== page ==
Advertiser spend on TV and social media is highly inflated in relation to daily consumption, according to a new WARC analysis of advertising spend forecasts for 100 markets worldwide and the results of a survey by GWI of more than 715,000 consumers. The study comes as a bookend to WARC’s earlier finding that audio captures 31% of media consumption but just 9% of ad spend.
The latest findings were published Thursday by WARC, as part of the media and advertising research firm’s new WARC Data Premium suite.
The analysis finds that, as of first quarter 2021, social media now attracts more investment from advertisers than linear TV for the first time, however both media “draw far more of advertising budgets than the average consumer spends with these channels each day.”
Social media, for example, is forecast to account for 39.1% of 2022 ad spend among the eight media studied in the report – linear TV, online video, social media, print press, online press, podcasts, broadcast radio and online audio – but has a 21.4% share of daily media consumption. That’s a discrepancy of 17.7 percentage points and is equivalent in value to $94.3 billion.
Social media has accounted for over two hours of daily media consumption since second quarter 2016, per GWI monitoring, and WARC Data Premium’s latest forecasts expect daily social time to reach 2:30 during the second half of next year.
Notably, all demographics measured in the report are set to spend twice as long with social media as they are with online press next year, despite ongoing trust issues – less than one-half of adults say advertising on social media is 'somewhat' or 'very' trustworthy, falling to 28% in China, 19% in the U.S. and just 10% in the UK.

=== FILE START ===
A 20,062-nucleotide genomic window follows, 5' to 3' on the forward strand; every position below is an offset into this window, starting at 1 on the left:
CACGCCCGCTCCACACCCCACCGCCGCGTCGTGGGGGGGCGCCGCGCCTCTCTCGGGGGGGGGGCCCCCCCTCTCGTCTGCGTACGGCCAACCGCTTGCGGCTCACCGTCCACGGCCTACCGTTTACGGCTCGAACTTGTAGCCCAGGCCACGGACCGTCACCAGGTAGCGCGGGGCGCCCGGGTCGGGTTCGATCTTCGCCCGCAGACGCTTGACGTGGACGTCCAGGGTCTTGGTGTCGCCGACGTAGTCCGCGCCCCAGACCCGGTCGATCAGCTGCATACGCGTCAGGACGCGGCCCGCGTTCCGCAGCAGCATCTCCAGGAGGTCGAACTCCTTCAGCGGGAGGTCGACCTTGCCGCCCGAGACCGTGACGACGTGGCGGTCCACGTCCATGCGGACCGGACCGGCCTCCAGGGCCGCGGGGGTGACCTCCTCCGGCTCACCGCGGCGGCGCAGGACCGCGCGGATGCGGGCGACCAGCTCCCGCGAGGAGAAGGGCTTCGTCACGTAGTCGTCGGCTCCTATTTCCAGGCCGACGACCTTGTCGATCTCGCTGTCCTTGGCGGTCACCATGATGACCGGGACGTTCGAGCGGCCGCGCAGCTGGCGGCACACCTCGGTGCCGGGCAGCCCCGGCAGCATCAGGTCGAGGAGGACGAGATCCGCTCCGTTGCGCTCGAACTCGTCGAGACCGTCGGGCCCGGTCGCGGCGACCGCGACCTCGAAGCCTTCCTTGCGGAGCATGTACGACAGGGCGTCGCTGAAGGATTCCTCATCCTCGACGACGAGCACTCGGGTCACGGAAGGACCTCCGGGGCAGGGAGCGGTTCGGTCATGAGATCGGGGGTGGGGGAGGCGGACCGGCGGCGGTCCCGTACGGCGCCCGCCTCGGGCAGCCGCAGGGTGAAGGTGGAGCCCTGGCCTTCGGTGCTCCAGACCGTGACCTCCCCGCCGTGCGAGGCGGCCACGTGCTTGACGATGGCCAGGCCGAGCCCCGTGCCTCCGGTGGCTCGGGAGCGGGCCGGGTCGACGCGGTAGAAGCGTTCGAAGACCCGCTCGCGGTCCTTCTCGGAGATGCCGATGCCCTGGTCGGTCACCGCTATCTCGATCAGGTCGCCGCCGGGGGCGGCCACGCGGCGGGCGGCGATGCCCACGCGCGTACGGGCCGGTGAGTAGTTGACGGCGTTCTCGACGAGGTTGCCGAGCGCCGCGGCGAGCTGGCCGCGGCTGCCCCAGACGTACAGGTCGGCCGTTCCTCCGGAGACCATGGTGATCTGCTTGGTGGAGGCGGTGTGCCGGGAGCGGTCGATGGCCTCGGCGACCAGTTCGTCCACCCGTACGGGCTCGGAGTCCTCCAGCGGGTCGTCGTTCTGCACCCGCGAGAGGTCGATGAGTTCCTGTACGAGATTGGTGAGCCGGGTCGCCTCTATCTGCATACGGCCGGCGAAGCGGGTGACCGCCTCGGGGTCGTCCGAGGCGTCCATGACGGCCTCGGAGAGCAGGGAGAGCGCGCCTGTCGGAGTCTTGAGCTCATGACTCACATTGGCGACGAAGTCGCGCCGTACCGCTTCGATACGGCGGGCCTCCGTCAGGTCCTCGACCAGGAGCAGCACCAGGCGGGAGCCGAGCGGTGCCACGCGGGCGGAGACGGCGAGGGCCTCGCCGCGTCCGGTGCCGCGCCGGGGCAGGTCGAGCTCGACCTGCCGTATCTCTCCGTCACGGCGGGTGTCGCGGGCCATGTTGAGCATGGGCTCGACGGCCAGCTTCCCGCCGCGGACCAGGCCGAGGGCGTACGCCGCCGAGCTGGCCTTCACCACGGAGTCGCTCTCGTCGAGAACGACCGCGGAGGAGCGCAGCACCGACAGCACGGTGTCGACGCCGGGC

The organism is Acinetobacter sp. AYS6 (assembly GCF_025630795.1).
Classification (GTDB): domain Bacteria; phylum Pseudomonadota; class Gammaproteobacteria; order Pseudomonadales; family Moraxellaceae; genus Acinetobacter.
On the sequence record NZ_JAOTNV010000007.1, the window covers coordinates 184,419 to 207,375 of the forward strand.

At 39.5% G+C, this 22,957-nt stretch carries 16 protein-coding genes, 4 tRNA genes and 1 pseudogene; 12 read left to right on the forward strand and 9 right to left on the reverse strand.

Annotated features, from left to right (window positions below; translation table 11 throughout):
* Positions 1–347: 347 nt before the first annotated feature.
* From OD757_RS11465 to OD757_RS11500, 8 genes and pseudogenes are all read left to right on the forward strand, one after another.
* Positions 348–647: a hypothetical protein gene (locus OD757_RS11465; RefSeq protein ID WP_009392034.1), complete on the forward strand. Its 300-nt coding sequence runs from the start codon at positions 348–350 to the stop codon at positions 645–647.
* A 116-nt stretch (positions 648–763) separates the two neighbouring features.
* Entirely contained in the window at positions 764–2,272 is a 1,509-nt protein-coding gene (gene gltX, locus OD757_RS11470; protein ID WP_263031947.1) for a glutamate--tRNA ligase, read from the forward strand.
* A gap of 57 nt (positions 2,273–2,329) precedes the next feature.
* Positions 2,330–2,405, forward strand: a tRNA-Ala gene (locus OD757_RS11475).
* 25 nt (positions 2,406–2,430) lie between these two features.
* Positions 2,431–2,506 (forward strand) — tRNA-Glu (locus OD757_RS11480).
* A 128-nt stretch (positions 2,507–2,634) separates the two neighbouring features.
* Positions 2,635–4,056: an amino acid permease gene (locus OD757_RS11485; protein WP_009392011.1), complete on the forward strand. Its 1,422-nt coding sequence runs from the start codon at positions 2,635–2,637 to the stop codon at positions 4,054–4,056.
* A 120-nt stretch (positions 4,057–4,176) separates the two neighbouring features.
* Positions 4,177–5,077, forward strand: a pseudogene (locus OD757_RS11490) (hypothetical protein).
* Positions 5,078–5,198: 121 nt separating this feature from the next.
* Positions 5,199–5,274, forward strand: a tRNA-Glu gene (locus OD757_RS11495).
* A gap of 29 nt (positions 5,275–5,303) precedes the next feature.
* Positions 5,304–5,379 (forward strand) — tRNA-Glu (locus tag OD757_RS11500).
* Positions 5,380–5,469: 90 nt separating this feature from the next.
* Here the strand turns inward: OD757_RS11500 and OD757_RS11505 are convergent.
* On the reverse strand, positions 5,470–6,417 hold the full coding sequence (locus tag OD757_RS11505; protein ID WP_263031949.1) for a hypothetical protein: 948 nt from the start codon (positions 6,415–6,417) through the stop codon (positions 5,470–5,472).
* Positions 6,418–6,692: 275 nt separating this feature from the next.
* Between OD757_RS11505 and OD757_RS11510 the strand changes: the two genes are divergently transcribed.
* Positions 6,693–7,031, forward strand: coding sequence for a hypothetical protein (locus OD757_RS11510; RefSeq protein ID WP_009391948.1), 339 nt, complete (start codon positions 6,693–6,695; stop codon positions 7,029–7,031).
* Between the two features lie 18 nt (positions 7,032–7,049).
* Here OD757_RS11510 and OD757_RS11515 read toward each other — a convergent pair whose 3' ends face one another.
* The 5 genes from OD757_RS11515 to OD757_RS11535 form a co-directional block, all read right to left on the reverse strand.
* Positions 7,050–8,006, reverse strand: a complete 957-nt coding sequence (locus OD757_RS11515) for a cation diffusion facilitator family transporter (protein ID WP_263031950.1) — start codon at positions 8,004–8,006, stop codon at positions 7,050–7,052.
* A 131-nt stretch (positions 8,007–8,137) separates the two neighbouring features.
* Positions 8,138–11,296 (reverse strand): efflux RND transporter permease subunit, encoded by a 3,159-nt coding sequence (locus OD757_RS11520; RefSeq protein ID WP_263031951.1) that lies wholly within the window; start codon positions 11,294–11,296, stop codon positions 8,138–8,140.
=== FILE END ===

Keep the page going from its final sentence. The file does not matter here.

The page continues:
Despite this, one of the largest gaps between social consumption and ad spend can be found in the U.S., where advertiser spend is two times larger than consumption. The ratio is even more lopsided in China (3.3x) and the UK (2.2x).
Linear TV ad spend is twice as large as daily consumption. It is forecast to account for a 31.5% share of advertising spend next year among the eight media studied, compared to a 16.1% share of daily media consumption. WARC says this would equate to an investment gap of $86.9 billion worldwide for 2022.
While linear TV spend is inflated in relation to its consumption, online video is now close to parity after years of underinvestment. Advertisers are forecast to spend $71.9 billion on online video this year, a 13.6% share of the eight media studied, which compares to 12.9% of media consumption, or one hour 37 minutes.
As first reported by Inside Radio, audio is vastly under-utilized by advertisers and its share of ad dollars is grossly out of synch with its share of time spent with media.
In a new audio finding, podcasts are found to be undervalued by $40 billion with the greatest opportunities for advertisers among audiences aged 16–24, middle earners, and those educated until the age of 16.
One in three internet users now listens to a podcast each month, but a cost per thousand (CPM) of $23.55 is higher than even TV. WARC forecasts that U.S. podcast ad spend will grow 24% in 2022 as more advertisers join.
Online press also appears to be another heavy undervalued medium: advertisers would need to spend $58.0 billion on online press ads globally next year to achieve parity with consumption levels. Instead, forecast spend is just $12.8 billion.
James McDonald, Managing Editor of WARC Data, and author of the report, says media investment and consumption are rarely in lockstep with one another. “In some cases, particularly for undervalued audio formats such as podcasts, this presents a good opportunity for canny practitioners to reach audiences with comparatively little competition,” he says. “For industry stalwarts like linear TV, the seemingly inflated investment gap actually speaks more to the enduring power of the medium – its vast reach combined with attentive audiences and the heightened impact of audiovisual creative. These traits allow it to command a premium in the media mix, one which is likely to sustain even as social media further grows its share of budgets.”